- What Programming Languages Are Used Late at Night?
- Introducing Stack Overflow Trends
- Exploring the State of Mobile Development with Stack Overflow Trends
- Stack Overflow: Helping One Million Developers Exit Vim
- Developers Who Use Spaces Make More Money Than Those Who Use Tabs
Other members of the team have written data-driven blog posts as well, including:
- The Changing Landscape of Programming Technologies (Kevin Montrose)
- Benefits for Developers from San Francisco to Sweden (Julia Silge)
- Women in the 2016 Stack Overflow Survey (Julia Silge)
- What Programming Languages Are Used Most on Weekends? (Julia Silge)
- Developer Hiring Trends in 2017 (Alyssa Mazzina and Julia Silge)
- And the Most Realistic Developer in Fiction is… (Julia Silge)
- A Dive Into Stack Overflow Jobs Search (Aurélien Gasser)
- New Kids on the Block: Understanding Developers Entering the Workforce Today (Julia Silge)
I’ve really enjoyed sharing these snapshots of the software developer world, and I’m looking forward to sharing a lot more on the blog this next year.
Teaching R at Stack Overflow
Last year I mentioned that part of my work has been developing data science architecture, and trying to spread the use of R at the company.
This also has involved building R tutorials and writing “onboarding” materials… My hope is that as the data team grows and as more engineers learn R, this ecosystem of packages and guides can grow into a true internal data science platform.
At the time, R was used mostly by three of us on the data team (Jason Punyon, Nick Larsen, and me). I’m excited to say it’s grown since then, and not just because of my evangelism.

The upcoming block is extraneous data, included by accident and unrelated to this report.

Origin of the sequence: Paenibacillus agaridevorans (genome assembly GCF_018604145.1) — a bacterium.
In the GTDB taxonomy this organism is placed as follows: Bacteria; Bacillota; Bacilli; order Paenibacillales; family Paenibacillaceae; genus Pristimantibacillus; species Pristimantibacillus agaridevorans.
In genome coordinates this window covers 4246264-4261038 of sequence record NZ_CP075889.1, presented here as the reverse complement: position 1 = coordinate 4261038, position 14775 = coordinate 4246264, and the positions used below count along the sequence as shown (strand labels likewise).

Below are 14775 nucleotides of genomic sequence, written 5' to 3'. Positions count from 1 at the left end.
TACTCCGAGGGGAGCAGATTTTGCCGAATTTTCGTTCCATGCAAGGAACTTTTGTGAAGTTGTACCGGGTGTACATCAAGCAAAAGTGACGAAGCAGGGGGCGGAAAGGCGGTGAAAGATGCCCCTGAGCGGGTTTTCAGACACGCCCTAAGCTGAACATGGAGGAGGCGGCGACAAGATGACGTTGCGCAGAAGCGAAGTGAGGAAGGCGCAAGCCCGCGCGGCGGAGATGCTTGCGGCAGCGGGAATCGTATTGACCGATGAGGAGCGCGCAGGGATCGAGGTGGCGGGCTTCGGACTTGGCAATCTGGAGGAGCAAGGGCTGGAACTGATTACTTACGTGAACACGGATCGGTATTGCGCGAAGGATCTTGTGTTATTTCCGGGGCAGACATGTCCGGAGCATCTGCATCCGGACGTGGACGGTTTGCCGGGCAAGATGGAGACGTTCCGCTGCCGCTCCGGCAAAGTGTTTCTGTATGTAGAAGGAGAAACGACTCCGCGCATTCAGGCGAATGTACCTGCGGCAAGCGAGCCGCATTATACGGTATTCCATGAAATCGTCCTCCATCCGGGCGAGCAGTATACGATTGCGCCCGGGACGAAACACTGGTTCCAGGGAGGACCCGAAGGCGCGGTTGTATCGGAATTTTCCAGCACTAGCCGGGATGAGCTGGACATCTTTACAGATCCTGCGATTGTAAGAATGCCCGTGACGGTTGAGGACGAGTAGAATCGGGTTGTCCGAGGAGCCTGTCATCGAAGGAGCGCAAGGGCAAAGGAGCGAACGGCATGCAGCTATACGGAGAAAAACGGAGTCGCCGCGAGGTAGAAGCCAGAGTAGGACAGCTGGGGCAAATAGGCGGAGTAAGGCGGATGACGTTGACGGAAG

"I've been thinking of switching to R, do you have any opinions on that?" he asked me at lunch, ill-advisedly— David Robinson (@drob) March 1, 2017
Every Friday since last September, I’ve met with a group of developers to run internal “R sessions”, in which we analyze some of our data to develop insights and models. Together we’ve made discoveries that have led to real projects and features, for both the Data Team and other parts of the engineering department.
There are about half a dozen developers who regularly take part, and they all do great work. But I especially appreciate Ian Allen and Jisoo Shin for coming up with the idea of these sessions back in September, and for following through in the months since. Ian and Jisoo joined the company last summer, and were interested in learning R to complement their development of product features. Their curiosity, and that of others in the team, has helped prove that data analysis can be a part of every engineer’s workflow.
Writing production code
My relationship to production code (the C# that runs the actual Stack Overflow website) has also changed. In my first year I wrote much more R code than C#, but in the second I’ve stopped writing C# entirely. (My last commit to production was more than a year ago, and I often go weeks without touching my Windows partition). This wasn’t really a conscious decision; it came from a gradual shift in my role on the engineering team. I’d usually rather be analyzing data than shipping features, and focusing entirely on R rather than splitting attention across languages has been helpful for my productivity.